I have never attended a funeral of a president or celebrity before, but when my brother Mike passed away two years ago, his funeral rivaled the likes of one. As a member of the Michigan State Court of Appeals, his funeral began with an impressive procession of 6 or 7 rows worth of Judges from all over the State of Michigan. They wore their black judicial robes, the imposing color of which, made me cringe just a bit. I would have preferred they changed into white robes that day, giving the appearance of angels … though, I suspect some of them aren’t. As a marine, Mike’s funeral was concluded with an honorable military gun salute and the folding of the flag, as we stood in silence. We were honoring a great man. But that didn’t matter to me. He was my brother… a good man, a good husband, father, grandfather and friend. I told my children to stop and take it all in… all this fanfare and such. Then I asked them if they knew Uncle Mike was such an important man. They didn’t. I told them to remember that. It was one of the best things about Mike. He didn’t laud his position over anyone. He was Uncle Mike… a good man. T-shirt, khaki shorts, sockless loafers and a smile.
When his best friend and fellow judge, Ed Post, got up to give the eulogy, I knew he would do Mike’s memory justice. What I didn’t know is how he was about to make me laugh… in the face of grief. There, in the middle of the eulogy… in a huge cathedral of the Catholic Church… right in front of several fancy priest hats… Ed Post’s cell phone rang. Most of us stopped breathing, some snickered. We watched as he dug in his pocket at the pulpit. Holding our collective breaths, in dead silence… but for the ringing... of. Ed’s. phone. It echoed in that silent cathedral space. Then, irreverently, he answered it. Apparently, it was Mike on the other end, calling in to see how his funeral was going. Over the next few minutes we heard a delightful one-sided conversation between two friends who knew each other so well, that just one of them could carry on the whole discussion. It was completely believable. We laughed... and cried... and, for just a moment, we felt reconnected to Mike. It was heavenly. As though he really was there... telling us he was alright and in a much better place, cracking jokes just like always.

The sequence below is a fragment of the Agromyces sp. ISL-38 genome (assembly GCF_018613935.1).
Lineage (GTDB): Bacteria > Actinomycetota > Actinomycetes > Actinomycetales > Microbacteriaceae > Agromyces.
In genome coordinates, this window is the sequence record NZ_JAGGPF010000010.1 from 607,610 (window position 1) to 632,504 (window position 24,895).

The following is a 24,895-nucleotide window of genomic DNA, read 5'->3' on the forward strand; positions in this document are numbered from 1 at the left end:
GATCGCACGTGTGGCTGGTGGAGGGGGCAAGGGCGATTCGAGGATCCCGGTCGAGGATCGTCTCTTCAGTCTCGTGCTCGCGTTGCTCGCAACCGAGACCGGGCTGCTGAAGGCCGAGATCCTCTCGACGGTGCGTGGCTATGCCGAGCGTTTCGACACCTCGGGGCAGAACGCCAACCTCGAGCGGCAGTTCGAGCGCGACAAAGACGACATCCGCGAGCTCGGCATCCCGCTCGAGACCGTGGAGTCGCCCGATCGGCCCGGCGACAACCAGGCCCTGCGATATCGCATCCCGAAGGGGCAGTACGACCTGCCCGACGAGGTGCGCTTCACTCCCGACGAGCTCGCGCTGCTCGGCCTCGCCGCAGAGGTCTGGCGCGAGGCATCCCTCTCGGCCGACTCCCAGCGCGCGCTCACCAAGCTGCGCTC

I don’t know Ed Post well. His daughter was one of our favorite babysitters in college. We are connected loosely as family friends, through weddings, and siblings and such. When I ran across
Ed Post’s photography, I was overwhelmed again. I’m glad my brother had such a good friend. I'm stunned by the way he can see beauty and the way he captures it. Ed shows me glimpses of what I think heaven must be like. The same way he showed me that sad funeral day what heaven might sound like, when we are reunited with familiar voices of our loved ones, rejoicing in laughter and love.
Ed Post’s photograph of a mountain road in the Smoky Mountain National Park inspired the following poem. In its ethereal way, it reminds me of the path I’m on… toward the heaven I can’t wait to see.
|Photography by Ed Post - click Ed Post Photography to see more beauty|
Spark's Lane - Cade's Cove - Great Smoky Mountains National Park - Fall 2011
of the mountains,
In the heart
In the heart
come travel this road...
colored by whispers of prayer.
With no guarantees,
its leading uncertain,
the journey beckons
to come by faith,
Step tenderly then
as God calls
with breaths of thanksgiving
On May 30, 2009, my 63 year old brother passed away from an incurable, relentless, neurological disease called MSA (Multiple System Atrophy). His wife, 7 children, 6 grandchildren, 9 sisters and friends still miss him dearly.